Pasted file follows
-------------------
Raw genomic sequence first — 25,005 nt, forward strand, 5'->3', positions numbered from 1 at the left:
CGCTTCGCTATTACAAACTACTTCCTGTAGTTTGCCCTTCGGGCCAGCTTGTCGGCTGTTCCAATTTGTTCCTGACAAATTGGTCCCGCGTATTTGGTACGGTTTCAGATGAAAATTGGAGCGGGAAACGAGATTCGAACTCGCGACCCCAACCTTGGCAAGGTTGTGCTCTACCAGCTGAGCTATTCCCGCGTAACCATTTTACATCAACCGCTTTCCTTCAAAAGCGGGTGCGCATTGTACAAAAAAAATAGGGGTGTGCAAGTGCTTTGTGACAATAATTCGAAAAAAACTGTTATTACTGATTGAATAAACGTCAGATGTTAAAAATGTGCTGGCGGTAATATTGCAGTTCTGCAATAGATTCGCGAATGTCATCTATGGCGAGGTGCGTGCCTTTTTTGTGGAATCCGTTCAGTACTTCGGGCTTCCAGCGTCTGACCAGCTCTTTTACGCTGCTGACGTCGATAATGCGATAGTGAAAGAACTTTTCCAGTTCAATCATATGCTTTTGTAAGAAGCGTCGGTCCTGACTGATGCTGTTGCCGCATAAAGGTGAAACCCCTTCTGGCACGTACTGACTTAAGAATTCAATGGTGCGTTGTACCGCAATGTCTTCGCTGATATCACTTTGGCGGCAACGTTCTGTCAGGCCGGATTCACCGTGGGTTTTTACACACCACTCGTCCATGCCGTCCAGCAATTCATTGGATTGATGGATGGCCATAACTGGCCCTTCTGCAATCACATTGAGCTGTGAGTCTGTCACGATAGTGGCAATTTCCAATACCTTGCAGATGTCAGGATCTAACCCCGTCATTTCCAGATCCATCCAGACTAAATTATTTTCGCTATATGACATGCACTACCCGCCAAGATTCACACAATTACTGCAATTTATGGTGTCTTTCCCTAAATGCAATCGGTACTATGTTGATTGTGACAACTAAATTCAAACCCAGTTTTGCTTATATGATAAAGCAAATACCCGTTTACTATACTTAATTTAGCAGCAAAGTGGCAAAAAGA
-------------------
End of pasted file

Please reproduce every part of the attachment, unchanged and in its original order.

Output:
Raw genomic sequence first — 25,005 nt, forward strand, 5'->3', positions numbered from 1 at the left:
CGCTTCGCTATTACAAACTACTTCCTGTAGTTTGCCCTTCGGGCCAGCTTGTCGGCTGTTCCAATTTGTTCCTGACAAATTGGTCCCGCGTATTTGGTACGGTTTCAGATGAAAATTGGAGCGGGAAACGAGATTCGAACTCGCGACCCCAACCTTGGCAAGGTTGTGCTCTACCAGCTGAGCTATTCCCGCGTAACCATTTTACATCAACCGCTTTCCTTCAAAAGCGGGTGCGCATTGTACAAAAAAAATAGGGGTGTGCAAGTGCTTTGTGACAATAATTCGAAAAAAACTGTTATTACTGATTGAATAAACGTCAGATGTTAAAAATGTGCTGGCGGTAATATTGCAGTTCTGCAATAGATTCGCGAATGTCATCTATGGCGAGGTGCGTGCCTTTTTTGTGGAATCCGTTCAGTACTTCGGGCTTCCAGCGTCTGACCAGCTCTTTTACGCTGCTGACGTCGATAATGCGATAGTGAAAGAACTTTTCCAGTTCAATCATATGCTTTTGTAAGAAGCGTCGGTCCTGACTGATGCTGTTGCCGCATAAAGGTGAAACCCCTTCTGGCACGTACTGACTTAAGAATTCAATGGTGCGTTGTACCGCAATGTCTTCGCTGATATCACTTTGGCGGCAACGTTCTGTCAGGCCGGATTCACCGTGGGTTTTTACACACCACTCGTCCATGCCGTCCAGCAATTCATTGGATTGATGGATGGCCATAACTGGCCCTTCTGCAATCACATTGAGCTGTGAGTCTGTCACGATAGTGGCAATTTCCAATACCTTGCAGATGTCAGGATCTAACCCCGTCATTTCCAGATCCATCCAGACTAAATTATTTTCGCTATATGACATGCACTACCCGCCAAGATTCACACAATTACTGCAATTTATGGTGTCTTTCCCTAAATGCAATCGGTACTATGTTGATTGTGACAACTAAATTCAAACCCAGTTTTGCTTATATGATAAAGCAAATACCCGTTTACTATACTTAATTTAGCAGCAAAGTGGCAAAAAGA